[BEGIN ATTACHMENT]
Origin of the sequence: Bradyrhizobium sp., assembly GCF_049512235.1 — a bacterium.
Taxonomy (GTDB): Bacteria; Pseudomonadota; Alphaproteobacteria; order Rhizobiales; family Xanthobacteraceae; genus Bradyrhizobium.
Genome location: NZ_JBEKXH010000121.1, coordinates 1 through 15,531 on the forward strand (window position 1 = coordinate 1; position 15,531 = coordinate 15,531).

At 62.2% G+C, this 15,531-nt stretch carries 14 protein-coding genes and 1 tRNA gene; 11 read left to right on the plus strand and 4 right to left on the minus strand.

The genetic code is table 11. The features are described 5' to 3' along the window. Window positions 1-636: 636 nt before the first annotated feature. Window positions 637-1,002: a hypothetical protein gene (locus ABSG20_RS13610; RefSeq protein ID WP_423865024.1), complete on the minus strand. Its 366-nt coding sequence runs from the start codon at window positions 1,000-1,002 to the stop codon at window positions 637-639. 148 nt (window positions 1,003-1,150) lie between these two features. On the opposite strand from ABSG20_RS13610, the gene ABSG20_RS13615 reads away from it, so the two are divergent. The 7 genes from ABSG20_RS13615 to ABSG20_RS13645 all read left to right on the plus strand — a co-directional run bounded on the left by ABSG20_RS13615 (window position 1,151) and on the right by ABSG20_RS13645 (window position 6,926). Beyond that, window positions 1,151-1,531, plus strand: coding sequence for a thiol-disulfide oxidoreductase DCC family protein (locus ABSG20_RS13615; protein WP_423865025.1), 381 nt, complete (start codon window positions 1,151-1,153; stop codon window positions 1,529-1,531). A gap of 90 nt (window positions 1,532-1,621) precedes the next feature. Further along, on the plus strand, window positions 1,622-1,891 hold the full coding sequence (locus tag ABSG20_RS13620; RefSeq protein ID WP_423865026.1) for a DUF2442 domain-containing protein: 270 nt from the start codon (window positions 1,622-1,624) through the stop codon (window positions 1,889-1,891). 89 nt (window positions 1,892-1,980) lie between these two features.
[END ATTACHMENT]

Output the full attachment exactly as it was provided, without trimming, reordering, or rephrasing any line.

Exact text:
Origin of the sequence: Bradyrhizobium sp., assembly GCF_049512235.1 — a bacterium.
Taxonomy (GTDB): Bacteria; Pseudomonadota; Alphaproteobacteria; order Rhizobiales; family Xanthobacteraceae; genus Bradyrhizobium.
Genome location: NZ_JBEKXH010000121.1, coordinates 1 through 15,531 on the forward strand (window position 1 = coordinate 1; position 15,531 = coordinate 15,531).

At 62.2% G+C, this 15,531-nt stretch carries 14 protein-coding genes and 1 tRNA gene; 11 read left to right on the plus strand and 4 right to left on the minus strand.

The genetic code is table 11. The features are described 5' to 3' along the window. Window positions 1-636: 636 nt before the first annotated feature. Window positions 637-1,002: a hypothetical protein gene (locus ABSG20_RS13610; RefSeq protein ID WP_423865024.1), complete on the minus strand. Its 366-nt coding sequence runs from the start codon at window positions 1,000-1,002 to the stop codon at window positions 637-639. 148 nt (window positions 1,003-1,150) lie between these two features. On the opposite strand from ABSG20_RS13610, the gene ABSG20_RS13615 reads away from it, so the two are divergent. The 7 genes from ABSG20_RS13615 to ABSG20_RS13645 all read left to right on the plus strand — a co-directional run bounded on the left by ABSG20_RS13615 (window position 1,151) and on the right by ABSG20_RS13645 (window position 6,926). Beyond that, window positions 1,151-1,531, plus strand: coding sequence for a thiol-disulfide oxidoreductase DCC family protein (locus ABSG20_RS13615; protein WP_423865025.1), 381 nt, complete (start codon window positions 1,151-1,153; stop codon window positions 1,529-1,531). A gap of 90 nt (window positions 1,532-1,621) precedes the next feature. Further along, on the plus strand, window positions 1,622-1,891 hold the full coding sequence (locus tag ABSG20_RS13620; RefSeq protein ID WP_423865026.1) for a DUF2442 domain-containing protein: 270 nt from the start codon (window positions 1,622-1,624) through the stop codon (window positions 1,889-1,891). 89 nt (window positions 1,892-1,980) lie between these two features.